Restoration Committee at Pumpkin House
The Houston Heights Association's Restoration and Historical Committee will meet at what is known as the Pumpkin House (fitting a week before Thanksgiving, don't you think?), 1648 Harvard, at 7:30 p.m. Thursday night.
In addition to the standard meeting showcasing the host home, the meeting will also include a discussion on what can be done to save the endangered Immanuel Lutheran Church sanctuary.
Sounds like a lively time, especially because the Pumpkin House is one of the most visible examples of how an eye toward preservation can enhance not only your personal property here in the Heights, but also the neighborhood as a whole. It's been said before and it needs saying again, historic preservation is in everyone's best interest. An awareness of your history enriches us all.
Here's the e-mail about the meeting from committee head Dean Swanson:
Included below are the following:
1. The announcement of this week's Thursday HHA Restoration Meeting and
2. A Preservation Alert & Call To Action about the destruction of the historic Immanuel Lutheran Church sanctuary at 15th and Cortlandt in the Houston Heights (photo below). This building is listed on the National Register of Historic Places and is a contributing structure in the Houston Heights Historic District East.
How can you help to save this building: Register your opposition directly with the church, the number is (713) 864-2651 and leave a message for the Rector.
HHA Restoration/Historic Committee Chair
Phone: (713) 880-2832
1. The next Houston Heights Association Restoration/Historical Committee meeting will be held at 1648 Harvard St. on Thursday, November 19th from 7:30 to 9:30 PM. This home is a fine example of a Queen Anne Victorian rendition home painted with colors researched and applied from that period. Though it was built in 1991 by a pioneer of the Heights neighborhood revival, this "painted lady" does complement other beautiful original vintage homes nearby and it is representative of what the Houston Heights was at one time. Intricate trim and woodwork utilizes 7 distinct paint colors. Added reproduction stained glass, period lighting, inlaid floors and carved mantels add distinct touches to this home. In keeping with the holiday season this home will have multiple Christmas trees for all to see. Another unique feature to be seen is the New Orleans style brick courtyard including flagstone and gas lamps with a fireplace.
This meeting will highlight an unusual example of a reproduction home in the Houston Heights. Overall, meeting attendees will see first hand what beauty and character can be maintained in the Heights historic neighborhood using modern construction techniques. For those interested in seeing one of the beautiful reproduction homes of the Height era this meeting will be a must. Also, for those wanting to talk with a couple that brought their memories of Louisiana living into their backyard courtyard this will be a most enjoyable evening.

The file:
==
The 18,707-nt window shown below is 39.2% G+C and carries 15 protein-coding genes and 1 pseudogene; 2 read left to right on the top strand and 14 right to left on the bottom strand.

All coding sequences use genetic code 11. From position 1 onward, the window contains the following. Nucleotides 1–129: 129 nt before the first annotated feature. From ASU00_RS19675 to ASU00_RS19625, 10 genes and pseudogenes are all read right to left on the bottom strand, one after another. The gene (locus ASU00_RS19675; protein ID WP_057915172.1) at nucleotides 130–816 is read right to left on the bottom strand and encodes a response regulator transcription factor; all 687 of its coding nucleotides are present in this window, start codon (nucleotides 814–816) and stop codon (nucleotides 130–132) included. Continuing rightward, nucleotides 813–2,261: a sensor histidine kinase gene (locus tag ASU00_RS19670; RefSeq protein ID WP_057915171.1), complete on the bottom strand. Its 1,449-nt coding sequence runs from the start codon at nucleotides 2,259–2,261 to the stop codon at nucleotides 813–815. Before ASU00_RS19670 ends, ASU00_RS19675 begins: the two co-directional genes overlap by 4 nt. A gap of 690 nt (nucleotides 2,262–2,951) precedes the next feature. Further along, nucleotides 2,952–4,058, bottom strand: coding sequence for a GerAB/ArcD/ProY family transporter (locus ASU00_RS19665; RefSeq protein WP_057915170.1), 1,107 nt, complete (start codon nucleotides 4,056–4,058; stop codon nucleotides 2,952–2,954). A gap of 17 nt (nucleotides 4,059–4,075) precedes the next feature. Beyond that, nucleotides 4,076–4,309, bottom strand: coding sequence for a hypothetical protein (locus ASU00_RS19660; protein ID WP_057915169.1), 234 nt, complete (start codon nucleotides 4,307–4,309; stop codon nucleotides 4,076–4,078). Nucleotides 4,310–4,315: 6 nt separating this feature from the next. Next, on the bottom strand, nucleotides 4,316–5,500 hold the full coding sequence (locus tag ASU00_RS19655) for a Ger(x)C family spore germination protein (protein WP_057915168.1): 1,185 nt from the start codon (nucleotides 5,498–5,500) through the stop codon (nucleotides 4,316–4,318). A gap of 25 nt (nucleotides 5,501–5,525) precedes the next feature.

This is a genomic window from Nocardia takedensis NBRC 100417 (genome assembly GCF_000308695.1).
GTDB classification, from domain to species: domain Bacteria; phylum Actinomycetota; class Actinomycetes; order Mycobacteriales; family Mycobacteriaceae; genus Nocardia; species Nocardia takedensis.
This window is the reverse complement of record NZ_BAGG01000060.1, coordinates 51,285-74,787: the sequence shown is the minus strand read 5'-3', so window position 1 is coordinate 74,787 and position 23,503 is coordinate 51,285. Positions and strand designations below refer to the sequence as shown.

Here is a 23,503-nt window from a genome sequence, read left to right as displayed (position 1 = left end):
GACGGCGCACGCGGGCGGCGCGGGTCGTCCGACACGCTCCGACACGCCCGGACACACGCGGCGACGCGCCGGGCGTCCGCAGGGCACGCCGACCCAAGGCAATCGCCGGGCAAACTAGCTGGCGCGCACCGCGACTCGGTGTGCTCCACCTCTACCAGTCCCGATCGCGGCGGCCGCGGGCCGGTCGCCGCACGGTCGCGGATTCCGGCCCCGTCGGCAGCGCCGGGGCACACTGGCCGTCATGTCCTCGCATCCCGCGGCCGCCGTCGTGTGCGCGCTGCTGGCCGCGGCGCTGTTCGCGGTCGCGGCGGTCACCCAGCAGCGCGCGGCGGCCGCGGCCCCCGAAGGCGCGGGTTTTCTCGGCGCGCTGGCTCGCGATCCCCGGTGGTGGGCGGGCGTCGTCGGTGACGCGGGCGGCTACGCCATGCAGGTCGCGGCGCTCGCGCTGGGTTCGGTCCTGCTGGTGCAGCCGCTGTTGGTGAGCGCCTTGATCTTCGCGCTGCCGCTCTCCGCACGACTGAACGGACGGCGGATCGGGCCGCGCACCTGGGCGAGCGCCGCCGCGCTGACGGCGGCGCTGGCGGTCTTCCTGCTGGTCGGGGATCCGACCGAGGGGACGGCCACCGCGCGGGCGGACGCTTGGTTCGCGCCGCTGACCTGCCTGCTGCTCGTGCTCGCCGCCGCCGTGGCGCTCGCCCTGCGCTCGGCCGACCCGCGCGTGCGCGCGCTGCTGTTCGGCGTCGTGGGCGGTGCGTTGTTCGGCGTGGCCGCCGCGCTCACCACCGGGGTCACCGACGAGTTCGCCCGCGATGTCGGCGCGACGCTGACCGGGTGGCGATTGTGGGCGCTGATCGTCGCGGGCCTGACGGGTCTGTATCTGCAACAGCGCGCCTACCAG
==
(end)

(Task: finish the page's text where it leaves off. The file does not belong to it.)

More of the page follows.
The Houston Heights Restoration/Historical Committee meetings are open to the public quarterly to learn about history and restoration in keeping with the appreciation of the historic nature of the Houston Heights. Please let Committee Chairman, Dean Swanson, know if you have a restoration project, historical structure under restoration or historical information or photos pertaining to the Heights to share at future meetings.
Dean can be contacted at E-mail email@example.com or telephone (713) 880-2832 .
2. PRESERVATION ALERT AND CALL TO ACTION:
-------------- Forwarded Message: --------------
From: "Janice Evans-Davis"
I have some very sad news to share. Immanuel Luthern Church is seeking a demo permit for its old sanctuary at 15th and Cortlandt. This building is listed on the National Register of Historic Places and is a contributing structure in the Houston Heights Historic District East. The church has no plans for the property once the building is gone. The stated reason for wanting to bulldoze is that they don't think it is right to just let the building sit there and deteriorate. They have said the church does not have the money needed to renovate and make needed repairs. The possibility of demolition surfaced in 2002 and possibly another time 15 or so years ago. Each time the church backed away. Church leadership has shown a willingness to talk about possible alternatives. These alternatives might include selling the property, a lot lease or seeking grant funds. However, any plan would need the approval of the congregation. The church has agreed to let a group inside the building.
Here's how you can help: Register your opposition directly with the church, the number posted on the notice is 713-864-2651.
We are just seeing too many demolitions - an indication of what we already know, the city's historic preservation ordinance is nothing but a speed bump. In many instances, we are able to find buyers who will preserve. Unfortunately, owners are often not willing sellers. As we near election day, find out where the candidates stand on this issue. Hold their feet to the fire and make them explain exactly how they would go about establishing real protection.
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